The flight deck of the 737-300 was left mostly intact with the exception of the addition of an electronic flight bag, which provides time/space position information to ground users via a datalink. The flight bag, a common upgrade for commercial 737s, consists of a color moving map that aids navigation and a system that provides satellite weather downloads, flight charts, manuals, and other files for the pilots.

A large area just behind the cabin is devoted to hardware racks. A high-fidelity F-35 cockpit sits to the right rear section of these racks. Twenty workstations fill the back half of the aircraft. The rear lavatories were removed to make room for additional hardware racks and storage. The aircraft retained the forward lavatory and the galley area.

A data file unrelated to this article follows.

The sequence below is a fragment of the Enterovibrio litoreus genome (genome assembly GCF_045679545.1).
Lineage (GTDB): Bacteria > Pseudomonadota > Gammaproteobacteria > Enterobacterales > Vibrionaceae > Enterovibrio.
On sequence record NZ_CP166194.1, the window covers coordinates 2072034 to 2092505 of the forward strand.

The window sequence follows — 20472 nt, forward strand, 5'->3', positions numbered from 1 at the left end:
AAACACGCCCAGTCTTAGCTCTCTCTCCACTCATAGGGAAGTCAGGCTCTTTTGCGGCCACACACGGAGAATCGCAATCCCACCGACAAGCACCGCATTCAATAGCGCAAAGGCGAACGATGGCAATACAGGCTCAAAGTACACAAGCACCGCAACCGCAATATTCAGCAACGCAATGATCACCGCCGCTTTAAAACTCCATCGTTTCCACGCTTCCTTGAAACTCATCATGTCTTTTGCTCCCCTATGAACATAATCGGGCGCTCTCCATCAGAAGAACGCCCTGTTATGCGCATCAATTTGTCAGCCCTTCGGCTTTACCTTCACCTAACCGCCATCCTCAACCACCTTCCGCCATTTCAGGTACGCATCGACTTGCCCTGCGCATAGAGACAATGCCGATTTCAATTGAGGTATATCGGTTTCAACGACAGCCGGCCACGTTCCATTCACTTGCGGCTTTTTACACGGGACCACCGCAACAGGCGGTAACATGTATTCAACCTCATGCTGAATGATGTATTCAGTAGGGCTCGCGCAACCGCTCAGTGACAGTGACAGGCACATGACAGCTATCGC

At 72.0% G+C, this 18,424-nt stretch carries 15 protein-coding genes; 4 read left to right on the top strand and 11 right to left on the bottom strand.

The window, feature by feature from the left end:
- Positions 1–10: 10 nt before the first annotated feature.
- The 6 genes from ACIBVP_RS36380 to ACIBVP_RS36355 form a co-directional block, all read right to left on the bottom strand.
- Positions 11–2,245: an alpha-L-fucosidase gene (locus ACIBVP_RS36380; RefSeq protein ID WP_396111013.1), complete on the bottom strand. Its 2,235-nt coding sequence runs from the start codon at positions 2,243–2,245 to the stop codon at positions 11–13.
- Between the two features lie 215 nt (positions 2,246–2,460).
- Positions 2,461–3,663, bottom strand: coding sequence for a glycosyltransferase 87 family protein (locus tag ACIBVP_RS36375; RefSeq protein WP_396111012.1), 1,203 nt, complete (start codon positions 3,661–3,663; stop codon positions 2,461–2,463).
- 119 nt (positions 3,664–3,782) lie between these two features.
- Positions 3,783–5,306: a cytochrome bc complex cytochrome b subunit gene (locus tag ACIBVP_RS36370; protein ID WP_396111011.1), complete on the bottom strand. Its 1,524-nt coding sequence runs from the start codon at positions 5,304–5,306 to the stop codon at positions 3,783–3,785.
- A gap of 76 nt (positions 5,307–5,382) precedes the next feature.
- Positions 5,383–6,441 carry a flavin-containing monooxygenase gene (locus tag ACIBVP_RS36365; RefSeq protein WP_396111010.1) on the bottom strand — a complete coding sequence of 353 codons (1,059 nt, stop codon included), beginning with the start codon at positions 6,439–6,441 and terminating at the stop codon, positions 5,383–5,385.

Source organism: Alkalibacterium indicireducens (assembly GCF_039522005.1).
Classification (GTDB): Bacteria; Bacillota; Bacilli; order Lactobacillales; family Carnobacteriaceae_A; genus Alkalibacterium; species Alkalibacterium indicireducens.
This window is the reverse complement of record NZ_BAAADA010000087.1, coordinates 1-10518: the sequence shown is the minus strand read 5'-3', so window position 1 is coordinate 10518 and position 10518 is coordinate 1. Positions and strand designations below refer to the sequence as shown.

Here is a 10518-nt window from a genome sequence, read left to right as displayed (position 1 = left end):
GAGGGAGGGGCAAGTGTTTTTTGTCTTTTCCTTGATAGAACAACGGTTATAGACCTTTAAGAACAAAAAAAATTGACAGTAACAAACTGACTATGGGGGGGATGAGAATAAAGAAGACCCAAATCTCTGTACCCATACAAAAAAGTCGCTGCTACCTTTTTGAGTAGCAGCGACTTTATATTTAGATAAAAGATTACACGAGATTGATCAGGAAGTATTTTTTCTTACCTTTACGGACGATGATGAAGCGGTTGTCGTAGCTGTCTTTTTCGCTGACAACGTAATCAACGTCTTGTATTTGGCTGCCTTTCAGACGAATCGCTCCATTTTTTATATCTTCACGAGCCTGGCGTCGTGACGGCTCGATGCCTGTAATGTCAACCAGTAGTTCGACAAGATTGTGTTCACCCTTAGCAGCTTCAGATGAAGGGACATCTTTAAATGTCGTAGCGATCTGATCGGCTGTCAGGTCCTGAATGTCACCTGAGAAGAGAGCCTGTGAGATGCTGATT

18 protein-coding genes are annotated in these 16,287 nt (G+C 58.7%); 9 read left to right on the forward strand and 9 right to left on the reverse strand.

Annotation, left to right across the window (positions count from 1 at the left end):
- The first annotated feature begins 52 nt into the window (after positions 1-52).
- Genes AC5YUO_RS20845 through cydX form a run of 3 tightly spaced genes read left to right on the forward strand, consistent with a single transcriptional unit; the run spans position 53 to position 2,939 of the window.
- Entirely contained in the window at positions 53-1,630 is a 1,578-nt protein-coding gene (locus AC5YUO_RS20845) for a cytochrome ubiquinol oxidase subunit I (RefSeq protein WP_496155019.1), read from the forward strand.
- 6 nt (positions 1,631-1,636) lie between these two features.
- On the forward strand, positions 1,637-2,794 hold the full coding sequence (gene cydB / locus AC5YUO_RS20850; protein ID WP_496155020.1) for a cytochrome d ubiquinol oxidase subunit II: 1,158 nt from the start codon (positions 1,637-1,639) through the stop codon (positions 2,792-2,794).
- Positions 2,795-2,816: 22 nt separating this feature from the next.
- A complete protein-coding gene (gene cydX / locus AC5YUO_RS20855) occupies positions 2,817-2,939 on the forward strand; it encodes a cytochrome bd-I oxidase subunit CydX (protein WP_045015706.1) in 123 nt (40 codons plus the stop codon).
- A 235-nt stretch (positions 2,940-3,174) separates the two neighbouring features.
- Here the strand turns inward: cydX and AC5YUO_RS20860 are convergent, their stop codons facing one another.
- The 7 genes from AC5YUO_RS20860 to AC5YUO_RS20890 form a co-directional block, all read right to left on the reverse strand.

Minimum pilot crew consists of one pilot and one co-pilot. All four CATBird pilots are Lockheed Martin Aeronautics employees.

The CATBird engineering team spent a lot of time refining the external design additions of the aircraft to ensure that the aircraft retained the standard flying qualities of a commercial airliner. After the 737 was modified, a short flying qualities test program was flown in the spring of 2007 to validate that the CATBird retained those flying qualities.

The pilots fly with flight test engineers involved in the development and testing of the mission avionics. The crew also has a designated test director and a test conductor as well as personnel who monitor the network and instrumentation.